Embracing March Madness®? Learn to Protect Your Joints from Injury.

Protecting Joint Tips

We all have basketball on the brain this month. Whether you regularly hit the court with friends for some competitive three-on-three, or are just motivated to get out in the spring air and test your three-point range, know that basketball, while a great source of cardio and endurance, can put your joints at risk. Protect yourself while embracing the spirit of the season with these tips.

Never Skip Your Warm-Up

Never hit the court cold. Even college players participating in this year’s NCAA Tournament warm up before they start their game. Warming up helps to loosen joints, stretch muscles, and increase the flow of blood and oxygen throughout your body. Begin by warming up slowly, and then increasing the pace and effort until your breathing has quickened and your body feels flexible. Jog some laps around the court, accelerating your speed with each lap, and then shoot some baskets before the full contact play begins.

Strengthen Your Knees

Knees and ankles are two joints at high risk of injury for basketball players due to the quick-moves and fast reactive nature of the game. Mild injuries can include knee sprains while severe injuries can consist of torn ligaments. Protect your knees with regular stretching and strength building activities such as wall quad stretches. Position yourself into a lunge with your hands placed flat on a wall and the balls of your front foot flexed up against the wall to stretch and strengthen your back knee. Hold for thirty seconds, switch legs and repeat.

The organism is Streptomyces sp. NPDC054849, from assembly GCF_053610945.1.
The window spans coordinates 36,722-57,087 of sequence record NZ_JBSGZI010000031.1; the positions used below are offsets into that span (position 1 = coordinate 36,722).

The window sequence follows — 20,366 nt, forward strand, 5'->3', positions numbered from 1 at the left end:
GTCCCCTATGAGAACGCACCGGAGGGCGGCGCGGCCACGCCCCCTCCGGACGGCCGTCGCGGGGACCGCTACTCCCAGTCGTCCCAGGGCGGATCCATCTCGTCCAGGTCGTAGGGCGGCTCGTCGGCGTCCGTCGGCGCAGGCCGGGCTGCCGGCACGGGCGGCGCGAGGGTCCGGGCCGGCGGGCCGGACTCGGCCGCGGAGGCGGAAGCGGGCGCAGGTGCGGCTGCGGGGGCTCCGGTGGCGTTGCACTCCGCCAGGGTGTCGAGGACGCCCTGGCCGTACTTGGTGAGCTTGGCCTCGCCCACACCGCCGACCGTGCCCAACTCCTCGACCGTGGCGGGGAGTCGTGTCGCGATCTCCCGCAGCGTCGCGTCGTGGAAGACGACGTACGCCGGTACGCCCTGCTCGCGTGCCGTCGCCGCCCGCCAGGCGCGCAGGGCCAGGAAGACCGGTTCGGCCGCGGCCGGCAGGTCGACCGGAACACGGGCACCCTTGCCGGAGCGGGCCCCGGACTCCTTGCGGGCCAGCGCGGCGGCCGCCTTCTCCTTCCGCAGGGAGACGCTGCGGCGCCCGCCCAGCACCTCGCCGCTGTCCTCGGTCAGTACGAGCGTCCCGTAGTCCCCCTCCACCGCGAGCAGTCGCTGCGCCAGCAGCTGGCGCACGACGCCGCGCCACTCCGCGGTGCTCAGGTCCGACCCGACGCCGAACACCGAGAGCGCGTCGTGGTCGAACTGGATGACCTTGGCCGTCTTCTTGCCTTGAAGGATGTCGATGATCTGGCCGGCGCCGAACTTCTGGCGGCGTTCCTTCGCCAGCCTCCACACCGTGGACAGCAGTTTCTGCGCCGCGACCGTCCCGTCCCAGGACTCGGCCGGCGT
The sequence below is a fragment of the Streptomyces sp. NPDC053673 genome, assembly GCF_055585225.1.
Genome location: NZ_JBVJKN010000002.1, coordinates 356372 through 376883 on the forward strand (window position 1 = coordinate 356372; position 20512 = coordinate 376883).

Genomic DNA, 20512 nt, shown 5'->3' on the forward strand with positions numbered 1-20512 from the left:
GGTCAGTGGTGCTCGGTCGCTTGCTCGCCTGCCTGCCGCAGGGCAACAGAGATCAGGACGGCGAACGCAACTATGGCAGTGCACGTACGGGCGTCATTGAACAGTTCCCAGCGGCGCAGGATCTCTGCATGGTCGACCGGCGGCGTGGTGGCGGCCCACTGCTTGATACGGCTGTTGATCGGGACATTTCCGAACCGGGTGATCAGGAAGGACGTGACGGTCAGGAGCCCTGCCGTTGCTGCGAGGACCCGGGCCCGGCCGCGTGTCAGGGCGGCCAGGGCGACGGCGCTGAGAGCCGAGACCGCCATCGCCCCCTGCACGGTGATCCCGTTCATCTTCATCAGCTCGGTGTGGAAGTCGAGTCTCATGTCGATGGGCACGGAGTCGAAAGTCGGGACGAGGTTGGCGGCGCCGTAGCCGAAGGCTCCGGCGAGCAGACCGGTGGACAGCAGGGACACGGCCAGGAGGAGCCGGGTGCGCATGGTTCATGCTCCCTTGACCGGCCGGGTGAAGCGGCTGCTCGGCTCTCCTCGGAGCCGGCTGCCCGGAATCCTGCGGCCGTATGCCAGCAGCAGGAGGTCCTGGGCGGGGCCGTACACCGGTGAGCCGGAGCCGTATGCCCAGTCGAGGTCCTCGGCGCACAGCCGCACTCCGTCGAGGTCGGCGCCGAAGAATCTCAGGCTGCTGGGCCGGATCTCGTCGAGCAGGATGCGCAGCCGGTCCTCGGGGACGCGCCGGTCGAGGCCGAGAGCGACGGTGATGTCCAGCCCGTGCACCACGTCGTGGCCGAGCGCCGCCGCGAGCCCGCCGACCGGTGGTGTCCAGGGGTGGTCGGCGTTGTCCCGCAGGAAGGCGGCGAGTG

Strengthen Your Ankles

Jumping up for a rebound and coming down on the edge of your foot can put you at risk of rolling your ankle, which could mean a sprain, strain, or six weeks in a cast. Protect your ankles with strengthening exercises such as ankle curls. ­Stand with the balls of your feet on the front edge of a step. Raise up on your toes and relax back down, extending your range of motion as comfortably as you can. Perform ten repetitions.

Wear Protective Gear

If you have experienced an injury to a knee or ankle in the past, or experience mild pain and discomfort due to arthritis, consider playing basketball wearing a knee or ankle brace to protect yourself from an overextension.

Basketball can provide a competitive and fun form of fitness at any age, but don’t take the risks too lightly. Every year, approximately 1.6 million injuries happen on the court. Protect yourself and your joints so that you can keep playing all year round. Game on.

Keeping physically active is key to a healthy lifestyle, but sometimes it’s best to check with your primary care provider before you start to exercise.

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